I grew up heavily involved in Protestant Christian denominations. My experiences with the church were formative, and positive. They did a lot to help me cope with the banality of suburban life, both in terms of providing deeper contemplation points and opportunities to go to parts of the world that I would not have visited otherwise. What ultimately tripped me up with Christianity, before I even started opening my eyes to the horrendous abuses justified in one way or another as interpretations of the will of God, was that I didn’t believe in God at all. The realization hit me in college, when I was involved in a campus ministry program called the Wesley Foundation. I was attending a gathering, possibly a bible study, and realized that I didn’t believe there was a God out there who created all of this, and who was keeping watch. It literally struck me in one moment…that it simply wasn’t true. We are much more alone than that. And also, somehow, much more together in that aloneness.

Spiritual-seeking had already carved a deep grove in my psyche and that seeking eventually led me to Naropa University to study Engaged Buddhism, to meet Reggie Ray, to dive into meditation and begin a 17-year relationship with the Dharma Ocean community. I felt like what we were doing was totally wild, and something I couldn’t find anywhere else. But as I’ve described here, I eventually came to see the whole thing as, not a charade, but as something orchestrated. Something carefully constructed and controlled. It was Guruland, theistic at its core. Theistic because there was someone else who I was supposed to believe, rather than myself, and who’s tending was more important than anyone else’s.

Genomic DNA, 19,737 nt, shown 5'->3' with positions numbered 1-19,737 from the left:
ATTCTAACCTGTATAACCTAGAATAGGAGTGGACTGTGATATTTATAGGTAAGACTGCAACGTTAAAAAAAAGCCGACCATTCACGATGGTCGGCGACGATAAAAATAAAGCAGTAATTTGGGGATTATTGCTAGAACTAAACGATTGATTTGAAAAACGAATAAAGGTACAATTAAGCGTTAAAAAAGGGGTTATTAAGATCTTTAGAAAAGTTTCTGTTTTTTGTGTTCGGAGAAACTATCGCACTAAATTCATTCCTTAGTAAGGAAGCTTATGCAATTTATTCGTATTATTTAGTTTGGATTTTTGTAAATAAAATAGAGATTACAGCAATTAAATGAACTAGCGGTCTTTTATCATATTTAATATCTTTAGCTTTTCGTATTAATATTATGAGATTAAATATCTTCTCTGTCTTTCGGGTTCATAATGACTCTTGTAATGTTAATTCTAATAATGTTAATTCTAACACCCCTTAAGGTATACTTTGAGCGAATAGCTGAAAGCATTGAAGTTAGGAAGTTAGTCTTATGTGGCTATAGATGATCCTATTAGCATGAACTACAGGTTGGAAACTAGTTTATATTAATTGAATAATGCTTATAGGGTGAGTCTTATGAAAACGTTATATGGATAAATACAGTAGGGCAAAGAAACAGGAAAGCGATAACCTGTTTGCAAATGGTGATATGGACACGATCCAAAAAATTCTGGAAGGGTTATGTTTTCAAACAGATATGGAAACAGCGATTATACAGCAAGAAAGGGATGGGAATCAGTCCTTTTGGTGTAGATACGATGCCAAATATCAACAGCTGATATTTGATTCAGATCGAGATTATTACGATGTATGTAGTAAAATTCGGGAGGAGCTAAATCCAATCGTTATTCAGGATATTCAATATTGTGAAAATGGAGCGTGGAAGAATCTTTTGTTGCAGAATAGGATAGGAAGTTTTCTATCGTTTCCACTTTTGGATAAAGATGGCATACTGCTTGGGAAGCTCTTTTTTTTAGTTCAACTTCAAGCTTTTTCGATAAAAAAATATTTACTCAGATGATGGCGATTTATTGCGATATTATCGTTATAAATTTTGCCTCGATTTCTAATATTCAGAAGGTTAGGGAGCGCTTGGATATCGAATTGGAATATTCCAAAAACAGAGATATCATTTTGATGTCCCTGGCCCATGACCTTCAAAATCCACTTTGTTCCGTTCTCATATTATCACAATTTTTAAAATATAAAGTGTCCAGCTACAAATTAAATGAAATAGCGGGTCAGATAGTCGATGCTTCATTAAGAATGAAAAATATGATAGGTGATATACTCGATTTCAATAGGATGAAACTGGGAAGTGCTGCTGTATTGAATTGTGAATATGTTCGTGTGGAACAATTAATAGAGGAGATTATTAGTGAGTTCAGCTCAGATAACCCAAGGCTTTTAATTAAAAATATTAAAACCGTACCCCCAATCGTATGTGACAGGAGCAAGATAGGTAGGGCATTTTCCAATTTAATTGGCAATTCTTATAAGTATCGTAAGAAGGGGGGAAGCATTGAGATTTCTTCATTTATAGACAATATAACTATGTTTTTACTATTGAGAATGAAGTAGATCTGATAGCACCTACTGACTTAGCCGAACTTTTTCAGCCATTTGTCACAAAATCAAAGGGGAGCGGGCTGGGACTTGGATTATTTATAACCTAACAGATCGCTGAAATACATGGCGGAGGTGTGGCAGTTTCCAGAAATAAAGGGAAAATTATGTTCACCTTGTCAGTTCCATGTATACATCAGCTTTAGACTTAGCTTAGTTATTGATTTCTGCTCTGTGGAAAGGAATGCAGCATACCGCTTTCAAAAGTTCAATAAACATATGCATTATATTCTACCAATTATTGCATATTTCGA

God can wipe out the entire planet with a flood, saving only the handful of people he likes, and what is there to say about it? He’s God. He can turn a man’s life upside down, plaguing him with poverty, illness, death of all his loved ones and the deepest emotional pain — but what can Job say? The lesson is about faith, and it is about submission, and servitude. It’s about the spirituality of losing it all, ironically often taught by those who have a lot.

Life provides these lessons, as it is providing them now in our crisis with COVID-19. We’re not in control. But as I can’t grock God having the power to orchestrate this out-of-control nature of the universe, neither can I bestow such power to a human guru, any longer.

I’ve left the park, still drawn to where things are truly wild.